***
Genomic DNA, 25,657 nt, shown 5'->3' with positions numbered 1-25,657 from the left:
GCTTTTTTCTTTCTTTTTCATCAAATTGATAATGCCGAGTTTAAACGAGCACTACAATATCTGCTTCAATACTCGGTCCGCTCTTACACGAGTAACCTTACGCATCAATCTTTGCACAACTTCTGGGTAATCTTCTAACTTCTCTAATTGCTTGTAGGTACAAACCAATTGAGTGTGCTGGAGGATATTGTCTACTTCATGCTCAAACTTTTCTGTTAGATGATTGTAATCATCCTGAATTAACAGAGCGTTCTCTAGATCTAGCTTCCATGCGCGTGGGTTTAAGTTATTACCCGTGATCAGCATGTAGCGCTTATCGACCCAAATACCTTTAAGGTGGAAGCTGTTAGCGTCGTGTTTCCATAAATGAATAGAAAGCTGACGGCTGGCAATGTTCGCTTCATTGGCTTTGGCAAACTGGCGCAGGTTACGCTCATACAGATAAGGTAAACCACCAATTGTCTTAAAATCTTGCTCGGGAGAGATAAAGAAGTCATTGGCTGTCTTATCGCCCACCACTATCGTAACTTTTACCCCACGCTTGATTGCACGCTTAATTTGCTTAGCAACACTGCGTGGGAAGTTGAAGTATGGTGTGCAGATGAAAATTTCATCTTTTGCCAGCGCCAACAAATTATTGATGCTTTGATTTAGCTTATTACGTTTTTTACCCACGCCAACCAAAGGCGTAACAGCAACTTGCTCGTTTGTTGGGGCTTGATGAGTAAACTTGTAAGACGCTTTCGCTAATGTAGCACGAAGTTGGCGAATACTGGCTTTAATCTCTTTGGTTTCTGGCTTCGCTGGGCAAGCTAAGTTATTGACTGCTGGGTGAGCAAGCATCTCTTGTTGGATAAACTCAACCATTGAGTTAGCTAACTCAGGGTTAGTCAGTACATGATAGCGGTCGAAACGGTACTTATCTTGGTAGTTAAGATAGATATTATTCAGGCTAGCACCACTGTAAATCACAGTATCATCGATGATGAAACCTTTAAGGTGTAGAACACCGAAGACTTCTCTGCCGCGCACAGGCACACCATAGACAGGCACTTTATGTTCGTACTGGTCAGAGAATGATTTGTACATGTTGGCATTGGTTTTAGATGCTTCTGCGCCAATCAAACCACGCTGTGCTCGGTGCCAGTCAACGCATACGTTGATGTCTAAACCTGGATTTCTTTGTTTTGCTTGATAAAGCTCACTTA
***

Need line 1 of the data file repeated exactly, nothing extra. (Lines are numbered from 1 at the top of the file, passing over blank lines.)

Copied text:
Genomic DNA, 25,657 nt, shown 5'->3' with positions numbered 1-25,657 from the left: